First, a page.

Working from home is supposed to make work easier. No more commuting. No more office politics. Nothing between you and your colleagues except a modem and a view of your backyard.
But if working from home is so easy, why do telecommuters find making it work so hard? Back in 1995, Wall Street giant Merrill Lynch posed that question - and devised a one-of-a-kind program to answer it. "You can't just give people computers, send them home, and call them telecommuters," says Camille Manfredonia, 34, a Merrill Lynch vice president who directs the firm's alternative work arrangements group, based in Somerset, New Jersey. "There are so many issues. What kind of equipment do you need? How will working from home affect your clients, your manager, your coworkers? How will it affect your career? How do you manage people effectively from a distance?"
Manfredonia's group has helped hundreds of Merrill Lynch telecommuters wrestle with these issues by insisting that they complete a grueling training program. So far, about 400 people have gone through the program. Hundreds more will complete it by the end of 1998. Even so, Manfredonia says, "We don't want to make telecommuting so easy that anyone can do it."
There's little chance of that. At Merrill Lynch, prospective telecommuters submit a detailed proposal that covers when and how they're going to work at home - and even what their new office will look like. Then they participate in a series of meetings with their manager and with Manfredonia's group. Finally, they spend two weeks in a simulation lab. "The simulation lets people, and their managers, experience the change," Manfredonia says.
But Merrill Lynch isn't just teaching its people how to work from home; it's developing a curriculum that everyone can learn from. Four lessons stand out.
1. You're out of the office - don't be out of the loop. Informal relationships can be more important than formal assignments. That's why Merrill Lynch requires most of its telecommuters to spend at least one day a week in the office. "Don't expect people to connect with you," says Manfredonia. "You have to stay connected with them. Be sure to go in when there's something special happening, whether it's a key meeting or a colleague's birthday party."
But don't just visit the office to swap gossip. Use your time there to help your coworkers understand how you spend your time at home. Says Eileen Keyes, 33, business manager for the alternative work group: "You never want to be in a position where your manager says, 'I wonder what Jane is doing - is she really working?'"
2. If you want freedom, get organized. You've scheduled a 2 p.m. call with a client. At 1:58, you reach for the receiver - and realize that you left your files at the office. Perfectly understandable, says Keyes - but totally inexcusable.
"You have to learn how to think like a telecommuter," she insists. "You have to plan a day ahead, a week ahead. What are you trying to accomplish? What materials will you need? Where are they?"
That kind of discipline takes practice. That's why Merrill Lynch has established three simulation labs - in Somerset; Jacksonville, Florida; and New York City. In these labs, telecommuter wannabes work on the same projects - and use the same equipment - that they'll handle outside the office.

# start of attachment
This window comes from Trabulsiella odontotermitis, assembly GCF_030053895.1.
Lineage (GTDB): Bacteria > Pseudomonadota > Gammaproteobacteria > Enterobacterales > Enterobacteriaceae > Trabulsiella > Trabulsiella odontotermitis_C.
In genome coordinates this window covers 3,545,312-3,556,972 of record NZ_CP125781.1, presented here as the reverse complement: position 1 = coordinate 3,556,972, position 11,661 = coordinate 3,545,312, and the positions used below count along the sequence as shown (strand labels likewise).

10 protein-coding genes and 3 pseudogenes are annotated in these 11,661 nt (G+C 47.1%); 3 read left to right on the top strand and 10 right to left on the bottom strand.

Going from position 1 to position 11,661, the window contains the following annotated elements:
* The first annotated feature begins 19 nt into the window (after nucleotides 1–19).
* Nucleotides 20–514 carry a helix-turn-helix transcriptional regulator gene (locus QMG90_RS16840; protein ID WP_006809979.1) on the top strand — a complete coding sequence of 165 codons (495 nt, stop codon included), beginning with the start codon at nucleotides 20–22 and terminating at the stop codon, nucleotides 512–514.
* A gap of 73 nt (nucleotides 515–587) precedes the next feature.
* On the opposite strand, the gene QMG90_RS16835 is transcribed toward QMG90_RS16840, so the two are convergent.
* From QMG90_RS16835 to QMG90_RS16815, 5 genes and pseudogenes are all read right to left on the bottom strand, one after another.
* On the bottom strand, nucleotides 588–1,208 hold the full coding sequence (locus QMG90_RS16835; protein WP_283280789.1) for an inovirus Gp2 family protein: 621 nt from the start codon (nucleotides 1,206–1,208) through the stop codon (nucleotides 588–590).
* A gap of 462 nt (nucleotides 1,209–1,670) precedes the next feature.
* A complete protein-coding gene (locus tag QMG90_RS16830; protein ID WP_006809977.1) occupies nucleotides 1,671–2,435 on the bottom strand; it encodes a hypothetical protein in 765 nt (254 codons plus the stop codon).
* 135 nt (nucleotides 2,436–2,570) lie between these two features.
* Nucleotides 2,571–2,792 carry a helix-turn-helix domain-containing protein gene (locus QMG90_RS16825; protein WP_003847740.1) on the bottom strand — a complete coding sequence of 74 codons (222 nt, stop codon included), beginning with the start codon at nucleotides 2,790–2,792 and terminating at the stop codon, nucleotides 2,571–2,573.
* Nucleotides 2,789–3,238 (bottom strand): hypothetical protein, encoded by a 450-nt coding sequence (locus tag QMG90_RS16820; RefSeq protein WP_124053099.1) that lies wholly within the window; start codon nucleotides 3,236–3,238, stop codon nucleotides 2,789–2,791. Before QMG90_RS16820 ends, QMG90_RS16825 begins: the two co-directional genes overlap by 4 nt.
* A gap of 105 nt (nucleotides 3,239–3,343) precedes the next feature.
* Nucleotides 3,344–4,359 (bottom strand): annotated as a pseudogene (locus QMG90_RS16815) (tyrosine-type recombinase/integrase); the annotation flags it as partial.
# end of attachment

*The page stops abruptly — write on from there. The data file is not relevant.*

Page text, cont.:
Which means, of course, they make all the mistakes that they'll eventually learn to avoid. How can you put together a killer client presentation if you don't even have the right office supplies? "The lab helps people get comfortable with the technology," says Manfredonia. "But more importantly, it makes them more comfortable with the realities of working remotely."
3. To be creative, create new routines. Life in an office involves routines: a morning staff meeting, a standing lunch appointment. People who work from home escape those routines. That's a mixed blessing, argues Keyes. She urges telecommuters to establish new routines - and then to stick with them. One telecommuter at Merrill Lynch wakes up, takes a shower, drives down the road for coffee and a newspaper - and then heads back home to start work. "People are responsible for doing the same job as they did before," says Keyes. "They're just doing it in a different location."
The company requires that telecommuters document their at-home working hours and submit weekly progress reports. Some plan their at-home schedules in painstaking detail - down to the times of day when they check email. The point is not to prove they're working; it's to create routines that make their work more productive.
4. You can't work smart in a dumb home office. Who doesn't prefer checking email in their pajamas? But telecommuting isn't that simple. "Before they go through this program, a lot of people think that all they need is a desk and a chair," says Keyes. "We show them how to do things right."
Two years ago, Merrill Lynch sent out inspectors to check each home office; these days, telecommuters take photographs of their office and submit them for approval. Furniture must meet strict ergonomic standards. And there's no arguing about technology. The company spends about $7,000 per person to equip telecommuters with a state-of-the-art laptop, printer, and fax machine. It provides a 24-hour hotline for technical assistance.
All this discipline is paying dividends. Productivity, says Keyes, is definitely up. There's also been a steep decrease in turnover among the telecommuting population. "These people genuinely love their jobs," she says. "There's a lot less stress. Their satisfaction levels are way up."
A version of this article appeared in the April/May 1998 issue of Fast Company magazine.